Hindustan Aeronautics, Lemon Tree cap weak quarter for IPO investors

Illustration: Ajay Mohanty
The weak listing of state-owned Hindustan Aeronautics (HAL) and tepid demand for the Rs 10-billion initial public offering (IPO) of mid-segment hotel company Lemon Tree Hotels capped a disappointing quarter for primary market investors.

Shares of the aerospace company closed 7 per cent below its IPO price, while Lemon Tree’s offering scarped with barely any subscription from retail and high net worth investors (HNIs).

HAL joins five other stocks, listed in the January-March period, whose shares are currently trading below or near their issue price. The average returns for the nine IPOs listed in this quarter are a paltry 2 per cent.

Not surprising then, most investors are giving a miss to the maiden offers. Of the 12 offerings that have been launched since the start of the year, seven barely managed to get a full subscription in the retail segment — meant for investors investing up to Rs 200,000. These include big-ticket offers such as ICICI Securities and HAL.

The disappointing quarter follows a blockbuster 2017 when 37 companies mopped up a record Rs 745 billion from the domestic IPO market.

According to market players, lofty valuations and weakness in the underlying market have affected primary issuances.

“A record-breaking year and ample liquidity have given issuers and bankers the confidence. Most of the issues that have come now have been pegged to last year’s high valuations. However, as the markets have corrected, investors are questioning high valuations,” a head of research at a foreign brokerage said.

The benchmark Sensex and the Nifty have dropped as much as 10 per cent from their record highs reached at the end of January. The broader markets have declined even more. The correction has seen valuations of the Sensex and mid- and small-cap indices come off from their record high multiples.

Market players said investors were averse because of the correction. A case in point was the Rs 40-billion public offer of ICICI Securities, the country’s largest brokerage, which was subscribed only 78 per cent even though it had entered the market with 20 per cent lower valuations than earlier envisaged. The company had priced its issue at 35 times its estimated earnings for 2017-18.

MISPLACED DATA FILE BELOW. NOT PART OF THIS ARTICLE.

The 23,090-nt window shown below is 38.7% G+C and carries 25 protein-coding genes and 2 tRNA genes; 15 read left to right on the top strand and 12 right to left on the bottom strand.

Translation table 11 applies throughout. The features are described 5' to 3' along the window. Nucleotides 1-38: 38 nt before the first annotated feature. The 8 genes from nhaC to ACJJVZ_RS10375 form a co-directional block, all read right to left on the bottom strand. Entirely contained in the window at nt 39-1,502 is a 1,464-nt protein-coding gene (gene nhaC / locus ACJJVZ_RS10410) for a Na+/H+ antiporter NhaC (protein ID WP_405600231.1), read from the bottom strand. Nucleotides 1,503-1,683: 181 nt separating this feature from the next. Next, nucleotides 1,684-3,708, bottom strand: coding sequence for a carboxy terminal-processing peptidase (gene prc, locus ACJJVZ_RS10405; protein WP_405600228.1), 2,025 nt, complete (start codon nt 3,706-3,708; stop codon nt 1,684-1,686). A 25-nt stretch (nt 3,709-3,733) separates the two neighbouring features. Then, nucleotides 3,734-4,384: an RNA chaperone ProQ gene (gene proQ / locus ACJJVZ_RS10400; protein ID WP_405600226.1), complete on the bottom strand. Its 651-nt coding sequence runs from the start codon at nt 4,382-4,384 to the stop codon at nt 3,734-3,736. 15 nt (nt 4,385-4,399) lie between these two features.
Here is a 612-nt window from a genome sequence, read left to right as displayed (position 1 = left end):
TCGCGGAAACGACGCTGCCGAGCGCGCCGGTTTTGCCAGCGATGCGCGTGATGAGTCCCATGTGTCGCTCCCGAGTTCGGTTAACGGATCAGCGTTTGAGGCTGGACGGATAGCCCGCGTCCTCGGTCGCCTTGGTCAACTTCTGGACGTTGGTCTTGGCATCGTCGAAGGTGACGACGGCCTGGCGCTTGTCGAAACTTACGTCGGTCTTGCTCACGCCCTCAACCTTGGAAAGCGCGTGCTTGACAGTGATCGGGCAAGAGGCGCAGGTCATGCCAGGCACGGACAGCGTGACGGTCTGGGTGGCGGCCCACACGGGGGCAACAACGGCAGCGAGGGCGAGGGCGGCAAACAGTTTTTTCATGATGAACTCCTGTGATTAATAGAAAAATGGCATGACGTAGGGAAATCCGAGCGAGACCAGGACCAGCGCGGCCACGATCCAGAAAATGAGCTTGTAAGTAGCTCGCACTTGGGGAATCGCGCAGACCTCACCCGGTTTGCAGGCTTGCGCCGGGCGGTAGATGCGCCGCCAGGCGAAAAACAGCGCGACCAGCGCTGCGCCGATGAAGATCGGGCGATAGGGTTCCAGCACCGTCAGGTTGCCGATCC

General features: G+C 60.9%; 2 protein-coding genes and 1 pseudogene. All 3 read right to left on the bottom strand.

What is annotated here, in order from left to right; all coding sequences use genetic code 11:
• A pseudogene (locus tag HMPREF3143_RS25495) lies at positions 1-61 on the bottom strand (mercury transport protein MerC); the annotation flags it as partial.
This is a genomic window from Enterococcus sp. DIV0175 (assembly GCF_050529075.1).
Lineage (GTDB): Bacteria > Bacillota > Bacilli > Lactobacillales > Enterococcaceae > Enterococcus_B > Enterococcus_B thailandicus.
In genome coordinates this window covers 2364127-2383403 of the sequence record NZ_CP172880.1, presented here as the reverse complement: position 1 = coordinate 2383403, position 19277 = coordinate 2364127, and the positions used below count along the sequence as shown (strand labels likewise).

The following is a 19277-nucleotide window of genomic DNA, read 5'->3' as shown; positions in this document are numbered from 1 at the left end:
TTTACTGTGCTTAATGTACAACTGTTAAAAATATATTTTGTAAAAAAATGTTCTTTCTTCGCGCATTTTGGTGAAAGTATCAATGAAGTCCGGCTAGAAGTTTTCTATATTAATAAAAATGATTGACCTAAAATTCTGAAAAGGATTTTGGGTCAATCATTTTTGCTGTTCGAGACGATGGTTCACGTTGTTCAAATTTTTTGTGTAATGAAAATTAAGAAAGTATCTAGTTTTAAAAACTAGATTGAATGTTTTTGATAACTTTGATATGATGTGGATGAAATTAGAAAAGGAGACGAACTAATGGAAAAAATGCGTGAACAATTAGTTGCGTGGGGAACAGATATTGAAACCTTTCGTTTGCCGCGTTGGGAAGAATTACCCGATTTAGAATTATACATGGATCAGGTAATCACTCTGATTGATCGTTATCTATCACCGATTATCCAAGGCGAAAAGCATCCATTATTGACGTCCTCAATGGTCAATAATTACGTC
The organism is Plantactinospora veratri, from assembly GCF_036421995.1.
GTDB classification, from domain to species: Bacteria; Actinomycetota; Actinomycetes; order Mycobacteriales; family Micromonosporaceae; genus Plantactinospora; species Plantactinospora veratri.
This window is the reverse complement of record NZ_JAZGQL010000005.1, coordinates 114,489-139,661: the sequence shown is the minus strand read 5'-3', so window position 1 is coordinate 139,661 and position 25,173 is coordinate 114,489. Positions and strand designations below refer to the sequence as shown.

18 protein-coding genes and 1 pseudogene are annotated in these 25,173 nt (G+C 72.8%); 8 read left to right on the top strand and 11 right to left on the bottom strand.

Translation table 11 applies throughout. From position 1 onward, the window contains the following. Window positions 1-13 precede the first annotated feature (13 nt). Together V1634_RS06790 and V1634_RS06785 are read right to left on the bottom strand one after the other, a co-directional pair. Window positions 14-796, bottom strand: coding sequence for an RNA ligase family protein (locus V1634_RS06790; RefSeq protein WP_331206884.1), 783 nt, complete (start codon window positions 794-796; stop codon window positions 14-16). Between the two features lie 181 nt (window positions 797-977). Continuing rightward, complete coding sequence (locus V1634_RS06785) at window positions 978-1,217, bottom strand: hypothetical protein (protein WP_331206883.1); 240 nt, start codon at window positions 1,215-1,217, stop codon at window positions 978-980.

On expensive IPO valuations, Ajay Tyagi, chairman, Sebi, said, “IPO pricing is an issue. If companies are pricing it high and they are failing, nothing much Sebi can do about it. This year (FY18) has been a mega year for IPOs.”

Some offers, including that of Bandhan Bank and Amber Enterprises, have managed to buck the weak listing trend this year. Shares of both the companies are currently trading 25 per cent above the IPO price.

“Investors are more interested in growth stories. They are willing to pay a high price for companies that have unique business models and potential for high growth. It was clearly seen in the case of Bandhan Bank. The issue did well even though it quoted a price nearly eight times its pre-IPO book value,” said an investment banker.

According to experts, for the IPO momentum to sustain this year investors would need to see more success stories like Bandhan Bank.

“Last year was a record one for IPOs. This year also looks promising. However, the secondary market needs to be more stable. Also, valuation needs to be more reasonable. The message from investors is clear that they will not blindly invest in any IPO just because the momentum is good,” said the broking official quoted above.

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